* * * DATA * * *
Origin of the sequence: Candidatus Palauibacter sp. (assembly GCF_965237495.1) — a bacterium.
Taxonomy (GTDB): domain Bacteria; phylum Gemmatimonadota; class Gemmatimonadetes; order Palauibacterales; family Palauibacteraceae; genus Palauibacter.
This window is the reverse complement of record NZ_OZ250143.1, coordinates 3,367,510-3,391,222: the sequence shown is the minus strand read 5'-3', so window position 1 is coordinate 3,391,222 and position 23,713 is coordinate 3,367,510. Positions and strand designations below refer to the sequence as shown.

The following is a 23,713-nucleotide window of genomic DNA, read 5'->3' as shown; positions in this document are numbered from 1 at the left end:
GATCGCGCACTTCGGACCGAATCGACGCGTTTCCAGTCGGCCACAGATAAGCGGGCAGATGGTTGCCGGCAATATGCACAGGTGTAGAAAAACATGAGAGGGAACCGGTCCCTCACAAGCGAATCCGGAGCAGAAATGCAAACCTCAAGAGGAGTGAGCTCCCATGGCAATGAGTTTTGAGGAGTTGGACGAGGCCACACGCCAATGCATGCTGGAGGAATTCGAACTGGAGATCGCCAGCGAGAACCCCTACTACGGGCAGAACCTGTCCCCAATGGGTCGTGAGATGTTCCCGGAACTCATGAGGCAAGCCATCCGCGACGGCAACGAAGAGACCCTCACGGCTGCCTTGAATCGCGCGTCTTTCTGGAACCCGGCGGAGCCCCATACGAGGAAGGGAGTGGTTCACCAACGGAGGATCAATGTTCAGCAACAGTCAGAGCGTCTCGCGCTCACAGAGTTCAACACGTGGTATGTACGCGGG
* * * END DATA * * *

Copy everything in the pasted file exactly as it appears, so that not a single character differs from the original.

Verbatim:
Origin of the sequence: Candidatus Palauibacter sp. (assembly GCF_965237495.1) — a bacterium.
Taxonomy (GTDB): domain Bacteria; phylum Gemmatimonadota; class Gemmatimonadetes; order Palauibacterales; family Palauibacteraceae; genus Palauibacter.
This window is the reverse complement of record NZ_OZ250143.1, coordinates 3,367,510-3,391,222: the sequence shown is the minus strand read 5'-3', so window position 1 is coordinate 3,391,222 and position 23,713 is coordinate 3,367,510. Positions and strand designations below refer to the sequence as shown.

The following is a 23,713-nucleotide window of genomic DNA, read 5'->3' as shown; positions in this document are numbered from 1 at the left end:
GATCGCGCACTTCGGACCGAATCGACGCGTTTCCAGTCGGCCACAGATAAGCGGGCAGATGGTTGCCGGCAATATGCACAGGTGTAGAAAAACATGAGAGGGAACCGGTCCCTCACAAGCGAATCCGGAGCAGAAATGCAAACCTCAAGAGGAGTGAGCTCCCATGGCAATGAGTTTTGAGGAGTTGGACGAGGCCACACGCCAATGCATGCTGGAGGAATTCGAACTGGAGATCGCCAGCGAGAACCCCTACTACGGGCAGAACCTGTCCCCAATGGGTCGTGAGATGTTCCCGGAACTCATGAGGCAAGCCATCCGCGACGGCAACGAAGAGACCCTCACGGCTGCCTTGAATCGCGCGTCTTTCTGGAACCCGGCGGAGCCCCATACGAGGAAGGGAGTGGTTCACCAACGGAGGATCAATGTTCAGCAACAGTCAGAGCGTCTCGCGCTCACAGAGTTCAACACGTGGTATGTACGCGGG